But I couldn’t do, oh, this is what we did here. I suddenly realized that at the time when I was shooting it, I knew what I wanted, this sense of relief, peace, escape from everything… an embrace. I asked [my DP] Eugen Schufftan, one of the greatest cameramen in the world, I said: “Eugen, I want a shot where the water is inviting. It means peace and rest.” And I said to the actress, “Look down there, it looks so relieving; you will be free of everything. You won’t have to deal with what you’ve dealt with.”

And I didn’t think of it at the time, but now, just two years ago, I’m walking on the bridge and I think, “Jesus.” I was almost afraid. I said, “I’m glad I never did this alone, before they put up the protection.” Because at least there was a cameraman, I was doing something. But still the thought had come to me, god, just to get everything over with. Peace. No more.

So there you are; what I mean is, I was in the age of technology, but the basic things that happen to human beings… they’re no different. That’s why you can read Shakespeare today, and the Greeks particularly, and say, “Wow, it’s so true, it’s so real!” (The Greeks, by the way – they had it, man.)

So the truth and revelation of life and what goes on is something continuous, and we can never get to the end of it. You know, the greatest influence on my life has been Einstein, because he said, “In order to have a happy life, you need to believe in mystery.” We live with the mystery. There’s no question about it.

And that’s the significance of art, I think. To embrace and celebrate mysteriousness in life.


Without having to codify it as science does.

That’s exactly right.

And Einstein was an interesting scientist, in that he spent a lot of time talking about God, and about what’s incomprehensible, which would seem to run contrary to his discipline, but it makes him a fascinating role model.

My favorite is Aristotle’s definition. He said: I’m not interested in convincing people about the existence of God. I don’t want to blame God for all the bad things that are happening, why should I believe in Him? What interests me is people who would like to believe it, but they think everything happens by chance – that’s how we develop. So, let’s examine chance. Well, suppose I need a hundred drachmas, and I decide to go to a friend to borrow the hundred drachmas, but on the way to my friend I find a hundred drachmas on the street.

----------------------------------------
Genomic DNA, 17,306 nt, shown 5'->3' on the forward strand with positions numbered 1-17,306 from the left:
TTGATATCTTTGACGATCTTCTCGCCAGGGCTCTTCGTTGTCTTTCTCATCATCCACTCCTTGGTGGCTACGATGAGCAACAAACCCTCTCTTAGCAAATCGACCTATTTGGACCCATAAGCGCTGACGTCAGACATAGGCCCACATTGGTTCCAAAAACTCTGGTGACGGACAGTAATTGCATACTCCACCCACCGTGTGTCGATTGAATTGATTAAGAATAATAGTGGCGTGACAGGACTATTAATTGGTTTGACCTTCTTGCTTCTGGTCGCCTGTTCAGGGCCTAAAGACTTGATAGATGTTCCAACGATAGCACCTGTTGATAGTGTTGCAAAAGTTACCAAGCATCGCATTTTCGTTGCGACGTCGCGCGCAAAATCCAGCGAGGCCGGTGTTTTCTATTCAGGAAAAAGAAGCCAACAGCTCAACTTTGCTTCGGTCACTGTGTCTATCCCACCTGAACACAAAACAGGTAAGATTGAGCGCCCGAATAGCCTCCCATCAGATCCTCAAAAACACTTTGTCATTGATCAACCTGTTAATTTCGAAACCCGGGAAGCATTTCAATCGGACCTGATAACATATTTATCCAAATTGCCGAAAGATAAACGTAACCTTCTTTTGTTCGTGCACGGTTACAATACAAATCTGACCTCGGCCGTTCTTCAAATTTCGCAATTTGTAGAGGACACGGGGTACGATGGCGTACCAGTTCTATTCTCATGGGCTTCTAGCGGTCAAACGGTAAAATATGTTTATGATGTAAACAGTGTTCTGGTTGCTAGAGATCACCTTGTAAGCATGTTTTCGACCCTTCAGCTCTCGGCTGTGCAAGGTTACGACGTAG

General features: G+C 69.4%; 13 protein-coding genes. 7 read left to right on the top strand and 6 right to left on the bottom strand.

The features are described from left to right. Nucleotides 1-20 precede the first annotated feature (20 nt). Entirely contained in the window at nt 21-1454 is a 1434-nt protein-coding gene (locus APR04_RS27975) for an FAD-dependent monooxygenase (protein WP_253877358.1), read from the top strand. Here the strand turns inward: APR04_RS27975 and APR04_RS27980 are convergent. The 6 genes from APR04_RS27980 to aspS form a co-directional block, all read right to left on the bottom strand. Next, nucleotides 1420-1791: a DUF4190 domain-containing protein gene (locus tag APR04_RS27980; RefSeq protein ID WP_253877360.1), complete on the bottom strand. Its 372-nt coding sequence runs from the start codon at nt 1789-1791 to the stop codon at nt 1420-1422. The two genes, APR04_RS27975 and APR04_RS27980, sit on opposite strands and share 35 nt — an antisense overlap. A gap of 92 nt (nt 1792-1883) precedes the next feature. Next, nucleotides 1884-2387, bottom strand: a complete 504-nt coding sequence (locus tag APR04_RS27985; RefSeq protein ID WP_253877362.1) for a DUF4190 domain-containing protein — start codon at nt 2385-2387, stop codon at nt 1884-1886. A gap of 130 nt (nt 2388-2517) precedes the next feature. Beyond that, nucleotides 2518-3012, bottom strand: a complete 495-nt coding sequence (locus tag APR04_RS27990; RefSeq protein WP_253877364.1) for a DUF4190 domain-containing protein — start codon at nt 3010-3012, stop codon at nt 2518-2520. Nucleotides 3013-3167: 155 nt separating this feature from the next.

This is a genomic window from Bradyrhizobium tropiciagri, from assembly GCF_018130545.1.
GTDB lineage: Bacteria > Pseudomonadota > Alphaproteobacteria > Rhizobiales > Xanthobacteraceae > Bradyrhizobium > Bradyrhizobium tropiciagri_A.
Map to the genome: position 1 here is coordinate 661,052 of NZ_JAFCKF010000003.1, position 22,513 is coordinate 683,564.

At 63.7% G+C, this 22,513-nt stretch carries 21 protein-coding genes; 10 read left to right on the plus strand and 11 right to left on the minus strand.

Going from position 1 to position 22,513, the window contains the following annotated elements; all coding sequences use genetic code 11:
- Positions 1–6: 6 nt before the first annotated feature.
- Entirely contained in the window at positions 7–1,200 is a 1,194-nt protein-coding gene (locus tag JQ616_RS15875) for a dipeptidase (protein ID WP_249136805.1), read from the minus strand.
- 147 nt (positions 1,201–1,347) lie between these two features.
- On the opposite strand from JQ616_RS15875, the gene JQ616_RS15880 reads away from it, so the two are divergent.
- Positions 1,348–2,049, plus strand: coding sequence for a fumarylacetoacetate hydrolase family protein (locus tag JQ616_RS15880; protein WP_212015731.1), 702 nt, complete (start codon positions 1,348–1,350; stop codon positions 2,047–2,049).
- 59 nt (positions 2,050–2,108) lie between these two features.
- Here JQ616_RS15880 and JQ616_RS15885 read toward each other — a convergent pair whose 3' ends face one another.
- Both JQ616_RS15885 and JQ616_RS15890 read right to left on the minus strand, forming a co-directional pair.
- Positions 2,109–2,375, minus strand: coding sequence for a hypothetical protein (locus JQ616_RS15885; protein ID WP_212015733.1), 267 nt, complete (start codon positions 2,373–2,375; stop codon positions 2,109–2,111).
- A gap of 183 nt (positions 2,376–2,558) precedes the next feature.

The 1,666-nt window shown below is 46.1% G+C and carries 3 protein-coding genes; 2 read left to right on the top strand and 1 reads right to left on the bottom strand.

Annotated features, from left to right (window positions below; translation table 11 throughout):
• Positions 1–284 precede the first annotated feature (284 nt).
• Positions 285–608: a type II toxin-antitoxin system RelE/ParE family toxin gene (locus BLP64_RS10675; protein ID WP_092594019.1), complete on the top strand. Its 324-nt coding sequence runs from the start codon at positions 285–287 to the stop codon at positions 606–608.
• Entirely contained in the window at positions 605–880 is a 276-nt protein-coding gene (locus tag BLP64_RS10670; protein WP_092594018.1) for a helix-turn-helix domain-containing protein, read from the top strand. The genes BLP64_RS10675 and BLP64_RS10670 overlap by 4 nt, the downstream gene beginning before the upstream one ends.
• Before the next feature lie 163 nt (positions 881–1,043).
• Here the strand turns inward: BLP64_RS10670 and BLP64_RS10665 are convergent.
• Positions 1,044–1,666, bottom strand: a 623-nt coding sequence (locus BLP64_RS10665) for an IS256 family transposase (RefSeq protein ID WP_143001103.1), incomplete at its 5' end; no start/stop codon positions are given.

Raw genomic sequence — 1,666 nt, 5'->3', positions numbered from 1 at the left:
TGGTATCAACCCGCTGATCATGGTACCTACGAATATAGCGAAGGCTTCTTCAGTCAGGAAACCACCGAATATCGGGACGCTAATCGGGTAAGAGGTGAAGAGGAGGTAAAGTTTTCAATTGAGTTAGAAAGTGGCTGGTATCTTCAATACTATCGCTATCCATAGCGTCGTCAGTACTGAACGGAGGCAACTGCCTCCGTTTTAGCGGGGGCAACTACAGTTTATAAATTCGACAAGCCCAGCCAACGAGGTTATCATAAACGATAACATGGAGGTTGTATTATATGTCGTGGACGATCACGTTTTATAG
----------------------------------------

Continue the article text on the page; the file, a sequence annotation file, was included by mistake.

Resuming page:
Okay. That’s chance, right? For chance to exist, first comes intelligence. You have to aim for something, and then chance can occur.


So, you accept the idea that set groundwork rules of existence were laid out, and then allowed to take on a life of their own?

Yes, but I believe it’s all mysterious. And the last thing [scientists] came up with, where this was the one thing they’re sure of, is that nobody will ever discover what happened before the Big Bang. You have to live with that; there’s no clue, no way to go back and see it. You have to accept the mystery.

I, of course, I believe in the existence of God; there’s no question about it. And I know what Jesus said: “Ask, and it shall be given.” There’s a French short story writer who said, “Look at the wind. Can you see it? You can feel it, but you can’t see it. Do you know what the wind is capable of? Making things roll; destroying things; breaking things!”

Meaning, there is something, not like our lives are, a power that is there. Something that exists, and is aware of its creation of you, like it is of the planets, of the sun, of all that. But it’s something inconceivable, in terms of giving it any kind of concrete vision or anything like that.

I mean, look at Michelangelo’s God with Adam.. I’ve always been against it, only for one reason: because in the Bible, it says “God created Man and Woman. In His image He created them.” Not “Man” – meaning, God is both male and female. Without body, but there it is, the idea of it, the principle of it.